“From a volume standpoint, the week before Thanksgiving is one of the busiest weeks,” he said. Of Robinson Fresh’s 30 offices and facilities across the nation, the company might require 25 percent more temporary help to handle the increased volume, Lemke added.
The produce Robinson Fresh distributes will take about two to four days to ship from the west coast, particularly California, Arizona and Mexico, to its customers throughout all of North America (as well as other countries). Stores that receive the company’s foods run the gamut, from big name grocers, to wholesalers, as well as smaller format convenience stores and produce markets.
“On a national scale, we’re doing business with 58 out of the top 75 retailers,” Lemke said. In Minnesota alone, Robinson Fresh does business with 32 companies, or roughly half of all major produce vendors.
Robinson Fresh isn’t alone in the demand to stock grocers with popular Thanksgiving side dishes. “The weeks leading up to Thanksgiving are very busy for General Mills,” said company spokesman Mike Siemienas. “We have numerous products that are a part of the Thanksgiving table including: Pillsbury crescent rolls, biscuits and pie crusts; Betty Crocker potatoes and dessert mixes; and Cascadian Farm vegetables.”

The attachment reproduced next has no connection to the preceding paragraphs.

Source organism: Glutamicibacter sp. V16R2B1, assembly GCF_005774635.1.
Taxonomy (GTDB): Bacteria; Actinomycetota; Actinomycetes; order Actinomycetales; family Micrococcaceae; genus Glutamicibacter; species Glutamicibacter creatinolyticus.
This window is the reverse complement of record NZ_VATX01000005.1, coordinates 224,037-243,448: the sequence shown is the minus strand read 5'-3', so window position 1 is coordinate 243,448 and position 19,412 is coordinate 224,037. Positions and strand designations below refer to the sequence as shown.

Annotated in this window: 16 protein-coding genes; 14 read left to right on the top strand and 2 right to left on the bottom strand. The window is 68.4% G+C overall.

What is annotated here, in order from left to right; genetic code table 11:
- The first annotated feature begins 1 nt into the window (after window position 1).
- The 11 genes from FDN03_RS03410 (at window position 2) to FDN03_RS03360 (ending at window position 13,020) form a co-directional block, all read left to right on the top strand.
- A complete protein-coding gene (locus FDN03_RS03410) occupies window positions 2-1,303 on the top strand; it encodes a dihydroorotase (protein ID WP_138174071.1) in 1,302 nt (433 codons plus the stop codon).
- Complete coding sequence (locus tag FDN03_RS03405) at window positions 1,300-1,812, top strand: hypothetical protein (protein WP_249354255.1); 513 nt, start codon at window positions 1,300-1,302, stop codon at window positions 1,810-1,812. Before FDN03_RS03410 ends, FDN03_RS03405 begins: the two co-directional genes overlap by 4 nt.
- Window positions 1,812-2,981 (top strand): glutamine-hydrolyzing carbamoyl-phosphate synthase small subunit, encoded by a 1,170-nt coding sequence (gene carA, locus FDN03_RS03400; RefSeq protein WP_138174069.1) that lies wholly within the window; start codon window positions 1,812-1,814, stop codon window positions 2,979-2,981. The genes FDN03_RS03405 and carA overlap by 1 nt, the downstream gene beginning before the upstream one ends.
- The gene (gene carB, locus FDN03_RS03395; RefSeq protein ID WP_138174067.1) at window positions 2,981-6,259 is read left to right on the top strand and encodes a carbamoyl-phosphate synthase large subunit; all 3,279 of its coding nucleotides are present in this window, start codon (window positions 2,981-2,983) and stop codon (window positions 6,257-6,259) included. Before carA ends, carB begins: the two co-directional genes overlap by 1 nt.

General Mills’ array of Thanksgiving foods not only translates to increased sales, but higher-than-usual web traffic, as well. On the Thanksgiving Day, Siemienas said the company’s websites are busier than almost any other time of year, as millions of people flood its pages in search of new recipes.
For every turkey eaten on Thanksgiving, Americans consume about one pumpkin pie. According to the American Pie Council, about 50 million pumpkin pies are served each Thanksgiving.
Nevertheless, pumpkin pie, despite being served at the Pilgrim’s second Thanksgiving in 1623, is not America’s favorite. According to a survey by National Public Radio, one out of five Americans prefer apple pie as their dessert. That was followed by strawberry (19 percent), pumpkin (16 percent), cherry (13 percent) and blueberry (9 percent).
Despite the dominance of fruit among America’s pie preference, Robinson Fresh said it only sees a slight uptick—just over 10 percent—in demand for berries, such as blueberries and blackberries. So when it comes to homemade pies, most Americans opt for canned filling. Many more buy an already-prepared pie that’s ready to serve, no baking required.